At the end of the week, the V20, the group of 55 countries most threatened by climate change who represent 1.4 billion people, stressed that continued high levels of debt are “crowding out the ability of governments to achieve their climate change and development goals”, for which the meetings proposed no solutions whatsoever. Instead, we witnessed an attempt to worsen the debt crisis by the desire to provide climate finance largely in the form of loans, not grants.

During the meetings, new pledges of $11 billion were made to make the World Bank bigger and boost three of its initiatives (the eight Global Challenges Programmes, hybrid capital, and the Liveable Planet Fund). Not only is this amount peanuts compared to the needs of what is required under reparative and climate justice; as long as those are debt creating instruments, where the driving question is whether private financiers can profit rather than whether it will actually help people and planet, these initiatives will remain doomed from the start.

The World Bank cannot become bigger before better. A true reform would mean stopping seeking profit-based approaches to attract private sector to the climate space, when we know that private finance is limited for mitigation, neglects adaptation, and is completely inadequate to address loss and damage. A true global reform of IFIs should prioritise grant-based finance, provide measures to increase the fiscal space in the Global South, end their large financing for fossil fuels, and change their governance structures to enable more voice and participation from the Global South.

(Joab Okanda is the Pan-Africa senior advocacy advisor at Christian Aid)

Danny Bradlow: How to balance climate with health, education, poverty and more?

The spring meetings highlighted the complexity of the climate finance issue for the IFIs. On the one hand, they are trying to meet the demand for more climate financing. In the fiscal year ending in 2023, the World Bank Group increased the funds loaned for climate-related purposes by more than 20%, allocating 41% of all its lending to climate. The IMF’s new Resilience and Sustainability Trust is operational and has provided financing to 18 countries, primarily for adaptation. It is reviewing its Debt-Sustainability Framework for Low-Income Countries so that it incorporates climate considerations.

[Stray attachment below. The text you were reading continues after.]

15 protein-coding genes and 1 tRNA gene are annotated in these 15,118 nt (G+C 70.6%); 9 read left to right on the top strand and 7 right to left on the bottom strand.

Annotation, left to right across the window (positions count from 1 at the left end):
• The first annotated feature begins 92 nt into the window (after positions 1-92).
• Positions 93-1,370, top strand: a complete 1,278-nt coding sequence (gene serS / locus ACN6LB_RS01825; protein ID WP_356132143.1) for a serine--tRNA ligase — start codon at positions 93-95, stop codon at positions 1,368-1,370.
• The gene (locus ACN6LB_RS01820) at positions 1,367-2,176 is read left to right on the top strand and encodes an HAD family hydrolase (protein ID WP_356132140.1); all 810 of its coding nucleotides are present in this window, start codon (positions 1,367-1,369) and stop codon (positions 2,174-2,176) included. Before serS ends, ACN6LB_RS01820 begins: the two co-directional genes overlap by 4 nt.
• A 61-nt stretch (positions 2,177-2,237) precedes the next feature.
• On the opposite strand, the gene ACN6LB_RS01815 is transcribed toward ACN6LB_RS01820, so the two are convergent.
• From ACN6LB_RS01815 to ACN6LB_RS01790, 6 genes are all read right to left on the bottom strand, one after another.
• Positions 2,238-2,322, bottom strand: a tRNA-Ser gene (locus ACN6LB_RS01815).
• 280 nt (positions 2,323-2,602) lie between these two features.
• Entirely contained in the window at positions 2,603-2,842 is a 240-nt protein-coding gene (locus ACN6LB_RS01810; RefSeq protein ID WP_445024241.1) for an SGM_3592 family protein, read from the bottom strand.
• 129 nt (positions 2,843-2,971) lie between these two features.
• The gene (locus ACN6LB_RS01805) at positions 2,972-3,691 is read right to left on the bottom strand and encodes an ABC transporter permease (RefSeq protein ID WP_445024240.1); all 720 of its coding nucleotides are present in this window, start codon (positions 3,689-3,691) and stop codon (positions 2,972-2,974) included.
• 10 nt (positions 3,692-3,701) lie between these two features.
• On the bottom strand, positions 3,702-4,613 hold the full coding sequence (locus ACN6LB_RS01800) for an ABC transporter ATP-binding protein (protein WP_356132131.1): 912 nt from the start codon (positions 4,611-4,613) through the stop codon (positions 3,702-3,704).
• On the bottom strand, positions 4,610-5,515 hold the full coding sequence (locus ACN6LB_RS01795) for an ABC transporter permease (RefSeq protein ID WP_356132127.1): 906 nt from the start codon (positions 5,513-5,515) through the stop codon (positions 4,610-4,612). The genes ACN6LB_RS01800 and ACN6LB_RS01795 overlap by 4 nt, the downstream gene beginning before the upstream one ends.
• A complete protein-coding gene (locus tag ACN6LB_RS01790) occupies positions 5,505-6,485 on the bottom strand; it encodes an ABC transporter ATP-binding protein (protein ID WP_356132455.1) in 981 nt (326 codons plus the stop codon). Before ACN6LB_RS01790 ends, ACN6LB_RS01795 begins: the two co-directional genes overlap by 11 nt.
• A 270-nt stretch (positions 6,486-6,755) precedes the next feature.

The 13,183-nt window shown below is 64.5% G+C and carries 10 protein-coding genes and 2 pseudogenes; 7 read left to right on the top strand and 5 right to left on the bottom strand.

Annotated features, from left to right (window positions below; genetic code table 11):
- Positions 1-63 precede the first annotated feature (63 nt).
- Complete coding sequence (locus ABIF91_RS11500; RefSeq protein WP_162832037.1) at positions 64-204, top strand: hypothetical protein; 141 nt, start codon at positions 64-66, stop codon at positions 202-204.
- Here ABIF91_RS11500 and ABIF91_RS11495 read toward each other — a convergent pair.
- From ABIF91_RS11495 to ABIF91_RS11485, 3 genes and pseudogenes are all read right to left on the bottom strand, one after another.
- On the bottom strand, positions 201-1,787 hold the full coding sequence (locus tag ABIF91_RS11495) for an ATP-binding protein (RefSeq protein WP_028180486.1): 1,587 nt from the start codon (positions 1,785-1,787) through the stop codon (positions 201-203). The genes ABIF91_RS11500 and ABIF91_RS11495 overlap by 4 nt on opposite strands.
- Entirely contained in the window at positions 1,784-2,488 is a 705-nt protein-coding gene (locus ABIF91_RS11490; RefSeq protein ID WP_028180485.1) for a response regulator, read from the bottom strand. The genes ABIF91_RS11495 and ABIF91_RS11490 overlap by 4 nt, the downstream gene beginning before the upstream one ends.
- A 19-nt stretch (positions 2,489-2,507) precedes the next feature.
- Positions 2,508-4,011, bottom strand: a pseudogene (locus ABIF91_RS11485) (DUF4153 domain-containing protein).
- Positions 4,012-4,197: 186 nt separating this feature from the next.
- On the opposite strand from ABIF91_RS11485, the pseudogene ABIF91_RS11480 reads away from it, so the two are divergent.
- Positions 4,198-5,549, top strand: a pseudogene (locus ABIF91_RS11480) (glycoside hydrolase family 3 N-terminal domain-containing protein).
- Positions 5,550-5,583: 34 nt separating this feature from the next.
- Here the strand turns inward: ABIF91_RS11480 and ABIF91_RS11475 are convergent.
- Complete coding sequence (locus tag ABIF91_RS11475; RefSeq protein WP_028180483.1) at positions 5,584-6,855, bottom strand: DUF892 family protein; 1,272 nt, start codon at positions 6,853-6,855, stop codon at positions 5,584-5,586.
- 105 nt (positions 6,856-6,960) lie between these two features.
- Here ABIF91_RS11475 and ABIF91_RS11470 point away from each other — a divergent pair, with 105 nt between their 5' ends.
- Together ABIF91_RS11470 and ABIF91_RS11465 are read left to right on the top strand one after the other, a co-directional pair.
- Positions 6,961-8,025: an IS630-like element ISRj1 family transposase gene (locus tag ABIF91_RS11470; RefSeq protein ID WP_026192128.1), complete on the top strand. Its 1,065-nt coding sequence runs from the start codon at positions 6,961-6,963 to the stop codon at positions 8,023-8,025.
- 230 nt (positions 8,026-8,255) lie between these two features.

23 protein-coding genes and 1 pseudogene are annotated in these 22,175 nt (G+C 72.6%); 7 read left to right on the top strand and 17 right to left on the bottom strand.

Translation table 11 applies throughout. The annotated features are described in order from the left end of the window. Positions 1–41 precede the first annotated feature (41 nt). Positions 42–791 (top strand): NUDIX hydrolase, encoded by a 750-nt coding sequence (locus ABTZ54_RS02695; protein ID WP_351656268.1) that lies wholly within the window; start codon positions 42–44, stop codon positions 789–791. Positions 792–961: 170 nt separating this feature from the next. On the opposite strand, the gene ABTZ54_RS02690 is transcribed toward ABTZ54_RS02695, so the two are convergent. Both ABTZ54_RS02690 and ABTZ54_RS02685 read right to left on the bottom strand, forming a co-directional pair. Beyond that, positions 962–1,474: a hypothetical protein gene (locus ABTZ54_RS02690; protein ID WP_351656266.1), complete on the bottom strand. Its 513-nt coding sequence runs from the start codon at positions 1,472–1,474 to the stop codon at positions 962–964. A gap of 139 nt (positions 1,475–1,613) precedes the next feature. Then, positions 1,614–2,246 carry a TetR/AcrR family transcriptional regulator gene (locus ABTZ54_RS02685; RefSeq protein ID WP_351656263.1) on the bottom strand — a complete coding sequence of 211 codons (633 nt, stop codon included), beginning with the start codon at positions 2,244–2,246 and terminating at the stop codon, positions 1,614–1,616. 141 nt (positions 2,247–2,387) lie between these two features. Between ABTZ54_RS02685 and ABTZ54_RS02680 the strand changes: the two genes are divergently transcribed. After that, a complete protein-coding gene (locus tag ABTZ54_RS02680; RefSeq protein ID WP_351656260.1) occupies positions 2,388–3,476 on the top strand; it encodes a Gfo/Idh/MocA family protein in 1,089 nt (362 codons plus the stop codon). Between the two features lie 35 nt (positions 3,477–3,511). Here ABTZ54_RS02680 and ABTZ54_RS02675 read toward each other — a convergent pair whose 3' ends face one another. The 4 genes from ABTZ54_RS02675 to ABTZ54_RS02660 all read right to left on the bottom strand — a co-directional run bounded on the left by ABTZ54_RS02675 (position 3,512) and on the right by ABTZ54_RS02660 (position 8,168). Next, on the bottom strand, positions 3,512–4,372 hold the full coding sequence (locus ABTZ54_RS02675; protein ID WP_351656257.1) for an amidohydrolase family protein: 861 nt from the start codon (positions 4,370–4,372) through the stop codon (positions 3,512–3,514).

On the other hand, these developments have raised concerns in their consumer member states. The World Bank’s survey of its borrower countries shows that climate ranks number 11 on the list of priorities of its borrower states. Health, education, agriculture and food security, and water and sanitation rank much higher. In the case of the IMF, there is concern that while it is expanding its role in regard to the macro-critical aspects of climate – i.e. those crucial to achieving macroeconomic and financial stability – it is doing so in an opaque and unpredictable way because it has not made publicly available the principles and procedures it uses when deciding that a climate issue is macro-critical.

The challenge for the IFIs, therefore, is how to balance the demands to deal with climate, to end extreme poverty, and to operate in way that is environmentally and socially responsible. It is noteworthy in this regard that the Development Committee “reiterated the importance of accountability mechanisms in enhancing development outcomes and stimulating internal learning and feedback”.

(Danny Bradlow is a Professor/Senior Research Fellow at the Centre for Advancement of Scholarship at the University of Pretoria)

Susan Otieno: The WB must get better before it can get bigger

African countries are not only dealing with the unfair impacts of the climate crisis but many are also crumbling under the weight of debt accumulated through climate disasters, and through loans branded as “climate finance”. These huge loans owed to the World Bank, IMF, and wealthy countries’ banks have made it harder to free up the funds needed for climate action. Perversely, countries are often forced to expand fossil fuel and industrial agriculture production in order to repay those debts, worsening the climate crisis and their own suffering.

Civil society’s #FixTheFinance mobilisations across twenty countries including Kenya, Liberia and Washington DC in the US during last week’s spring meetings called on wealthy countries to provide REAL finance (grants) and to cancel the loans that have been pushing countries deeper into debt.